After three years of controversy surrounding the proposed Saltworks development project, the city council’s is recommending that the council deny the current application of an up to 12,000-house development on the 1,436 Saltworks flats at its Monday, May 7 meeting. But this doesn’t bar the developer, , from submitting a revised application in the future after it formally withdrew its currently application today.
The ad hoc committee explained that this was the logical step because the developers had instructed the city back in November 2011 to on the current project. The developer said in a statement that it would begin a revised and scaled-back plan according to community feedback.
“[The developers] have rejected it, we’ve rejected, let’s start over,” said ad hoc committee member and Councilmember Jeff Ira. “It’s not that big of a deal because we haven’t even drafted the EIR [environmental impact report] for the project.”
The committee also recommends not proceeding with by Councilmember Rosanne Foust at the April 9 meeting, on the current application as it doesn’t have a complete description.
City Manager Bob Bell added that rather than devoting more time to the project, which has been incredibly divisive amongst the community, the city could start anew if and when the developer submits a new application.
“It was such a controversial project yet we didn’t even know what it was anymore,” Bell said. “Now we can put this to bed and decide once there is a new application, if any.”
The developer plans to work on a scaled-back project that provides for restoration of the majority of the site and restricts development to the property already designated as urban use under the city’s general plan, or blueprint for the city, said John Bruno, Senior Vice President and General Manager for DMB Redwood City Saltworks.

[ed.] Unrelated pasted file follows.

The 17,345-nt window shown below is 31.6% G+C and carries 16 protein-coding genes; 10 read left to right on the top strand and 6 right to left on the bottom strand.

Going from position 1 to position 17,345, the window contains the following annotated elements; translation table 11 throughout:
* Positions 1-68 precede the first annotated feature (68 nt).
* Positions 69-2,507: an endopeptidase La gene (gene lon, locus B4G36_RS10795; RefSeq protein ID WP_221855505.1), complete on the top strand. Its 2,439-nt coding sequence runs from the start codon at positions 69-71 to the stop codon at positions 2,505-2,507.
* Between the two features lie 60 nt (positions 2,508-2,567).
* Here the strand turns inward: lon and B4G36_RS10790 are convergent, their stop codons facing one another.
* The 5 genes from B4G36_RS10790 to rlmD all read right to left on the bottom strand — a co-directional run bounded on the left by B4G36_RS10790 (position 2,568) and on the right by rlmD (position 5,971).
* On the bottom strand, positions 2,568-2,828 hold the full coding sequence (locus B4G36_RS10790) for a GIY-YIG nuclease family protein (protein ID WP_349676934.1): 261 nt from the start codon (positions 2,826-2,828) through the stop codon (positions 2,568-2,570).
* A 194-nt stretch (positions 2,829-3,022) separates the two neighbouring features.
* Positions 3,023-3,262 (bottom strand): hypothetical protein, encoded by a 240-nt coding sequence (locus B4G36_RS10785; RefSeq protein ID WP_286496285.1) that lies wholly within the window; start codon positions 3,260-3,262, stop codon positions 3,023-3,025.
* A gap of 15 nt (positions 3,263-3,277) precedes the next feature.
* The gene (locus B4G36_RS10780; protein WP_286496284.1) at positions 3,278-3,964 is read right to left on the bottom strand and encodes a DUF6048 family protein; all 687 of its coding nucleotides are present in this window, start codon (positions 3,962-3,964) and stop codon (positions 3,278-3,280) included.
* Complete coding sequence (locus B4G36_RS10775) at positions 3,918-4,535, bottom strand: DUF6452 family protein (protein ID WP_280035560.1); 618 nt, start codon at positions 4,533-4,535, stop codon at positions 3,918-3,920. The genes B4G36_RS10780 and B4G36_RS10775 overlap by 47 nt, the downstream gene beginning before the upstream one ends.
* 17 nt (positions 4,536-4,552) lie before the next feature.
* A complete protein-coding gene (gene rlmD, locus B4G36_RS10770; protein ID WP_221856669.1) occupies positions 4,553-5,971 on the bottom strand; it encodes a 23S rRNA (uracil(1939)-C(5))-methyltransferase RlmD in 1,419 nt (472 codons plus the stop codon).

“We believe it is important to make our intentions clear and to respect the city council’s need for formal resolution on the 50/50 Balanced Plan,” Bruno said in a statement.
As the landowner, Cargill, Inc., still has the right to submit an application to develop on its own property.
However, the group, Redwood City Neighbors United, on the Saltworks site, said in a statement that it hopes Cargill and developer DMB “will respect the community’s wishes and will refrain from submitting any additional development proposals for the site.”
Ira said that the council would evaluate the application in full and make any decisions, from an advisory vote to public opinion polling, depending on what the developer submits.
“So it’s out with the old, —maybe, maybe not— in with the new,” Ira said. “And I’m predicting it’s not going to be a tweaking of the application, but a major revamping.”
Bell said the denial of the project would allow the city to focus on other significant projects like the Stanford project and the potential development of the Inner Harbor area, a discussion scheduled for June.
“There’s so much going on in downtown that now we can say ‘alright, these are our priorities and we’re going to devote our time to them,’” Bell said.
Redwood City Neighbors United said that it “applauds the city council’s ad hoc committee” so the city can stay “focused on implementing our Downtown Precise Plan and award-winning General Plan which meets our housing needs, revitalizes our downtown, and protects our environment.”